I wasn’t looking for enlightenment last week, when I ditched a meeting and routed my minivan toward Stillwater. No, like any adult with a 401K and enough gray hairs that they can no longer be obscured by strategic parting, I went west seeking skateboarding lessons.
A one-time snotty suburban youth and avid Sum 41 CD collector, I’ve always had a skating obsession fueled by Tony Hawk (the N64 game before the person, if we’re being honest) and Bam Margera. It blew my mind to watch them in motion, bodies languid but movements scalpel-sharp, a math-rock song made physical.
For myriad reasons—among them, the fact that I wanted to look cool, and mom enforced a strict wrist guard rule when I hopped on my Reggie Rocket board—I’ve never really done it myself. Still, there’s a Bob Burnquist buried somewhere in my soul, so I’m here, in 20-year-old skateboarder Nicole Hause’s Stillwater barn, staring up at a towering indoor halfpipe to engage in some literal stunt journalism.
Have you ever been intimidated by a collection of plywood and nails? The 13-foot-tall vert ramp is, in technical terms, “hella scary,” its 90-degree drop a death trap for clumsy writers. Nicole couldn’t be less afraid—her dad built it for her when she was as old as it is high—and she starts from the base before rocketing up its sides, defying physics as she propels her small frame ever higher and then launches out the top.
My target, on the other hand, is a quarter pipe in the corner no more than two or three feet tall. I’m nonetheless not sure I’ll be able to accomplish what I want, which barely counts as skating: just ride up it and back down without falling on my ass.
Nicole kicks a board my way, but the trucks are set up for her—an Actual Skateboarder—and it wobbles like grip tape-covered jello beneath me. “This feels so... um, loose?” I say, cautiously. Nicole, bless her, picks up on my exceedingly subtle hint: “Let me get you a different board.”
My attempt to stall has been dispatched with. Now what?
“I feel like you just... figure it out,” Nicole answers when I ask how, exactly, you start skating. “Your body knows.”
This is some Yoda-fucking-with-Luke-level advice, but to be fair, my questions are virtually unanswerable. (“How do you make your feet stay on there?” “How do you balance?” “How are you... doing that?”) She’s been skating since she was a kid; it’s all raw talent and muscle memory. It’s like I asked her how to walk or pet a dog.
And you know what? She’s not wrong. You just... figure it out. Each time I attack the ramp (some would say “tentatively roll up to it with less ferocity than a mall walker”), I inch the board higher. With each “run,” I come closer to rolling back down without every self-preserving neuron in my brain telling me to jump right off.
There’s a meditative quality in repeating the same motion over and over: kick, push, slide. (Bail.) Sensing that something about this is grabbing me, Nicole tells me about Mondays at 3rd Lair skate park in Golden Valley, when girls skate free. “You’re doing good!” she says.“Sometimes I can tell with people, I’m like, they might not ever understand.”
“I’ll be the judge of that,” the rogue board counters a split-second later, scooting out from under me as I emit a very cool, very involuntary squeak.
Nicole has other advice, too: Go faster and it’s easier to balance, because you’re not thinking so much about the impertinent contraption beneath your feet. Bend your knees, you need to have some give to make it work. Relax, because if you’re overthinking, you’re never going to get it right.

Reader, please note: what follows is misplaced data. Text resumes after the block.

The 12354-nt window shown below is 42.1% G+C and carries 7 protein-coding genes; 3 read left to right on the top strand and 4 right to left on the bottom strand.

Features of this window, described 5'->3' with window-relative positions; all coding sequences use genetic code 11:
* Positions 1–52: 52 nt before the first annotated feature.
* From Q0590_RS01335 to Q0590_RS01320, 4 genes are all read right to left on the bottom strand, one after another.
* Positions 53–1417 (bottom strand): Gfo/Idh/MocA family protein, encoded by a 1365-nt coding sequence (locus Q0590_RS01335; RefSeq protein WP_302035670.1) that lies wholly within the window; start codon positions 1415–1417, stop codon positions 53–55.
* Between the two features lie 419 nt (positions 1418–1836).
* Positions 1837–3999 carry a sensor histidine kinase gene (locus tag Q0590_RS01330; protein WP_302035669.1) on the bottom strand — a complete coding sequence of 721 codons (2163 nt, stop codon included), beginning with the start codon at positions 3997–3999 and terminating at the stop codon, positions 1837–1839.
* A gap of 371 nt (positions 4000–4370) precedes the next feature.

“You can’t be afraid,” she says at one point—not of falling, or of getting hurt, or of embarrassing yourself.
It all strikes me as very poignant chatter for the top of a vertical ramp. Nicole talks about how she got started, teaching herself the basics before signing up for skate camp. “At the time, I think I was just like 9 or 10 years old, so I didn’t really care what other people thought of me.”
But it’s harder to try something new later in life, whether that’s landing a new trick or hopping on a board in the first place. I’m surprised when she says she hits the park early, because she usually prefers to practice—and to fail—in private.
And you’re going to fail. A lot. I spend the whole morning failing; there’s rarely a day Nicole doesn’t fall off her board. She’s unfazed, insisting that it’s okay to fall. You should expect to. It’s also okay to try to save yourself. You can always bail.
Adults should have to be bad at more stuff. We should all become late-in-life skateboarders. In the immortal words of Jake, the bendy yellow cartoon dog from Adventure Time: “Dude, sucking at something is the first step to being sorta good at something.”
My ever-patient coach promises it’ll click—there’s something that happens, a switch that flips, when you land something for the first time. And while land, in my case, means “roll up and down,” she’s right—when finally I glide up and down the quarter pipe, I get it. I’m able to do it the next three times I try.
“The human body,” Nicole grins. “Infinite potential.”
I came here for a skating lesson, and maybe the advice I got wasn’t even specific enough to count as one. But I think it was. The lesson was “you just have to do it.” The lesson was “you’re already here, you might as well try and figure it out.” “Do or do not, there is no...”
Oh my god. She literally did Yoda me.
Before I leave, Nicole generously offers to shoot some videos of me “shredding.” When I queue them up at home later, they’re laugh-out-loud-worthy: Not only does my gangly frame teeter around the entire time, but I’m rolling along at what I have to imagine is exactly one mile per hour. A baby could’ve out-crawled me.
And yet, in every one, I’m grinning, clearly having a ball as the two of us shout jokes back and forth.
I can’t wait to start spending every Monday at 3rd Lair.
Sucking at something.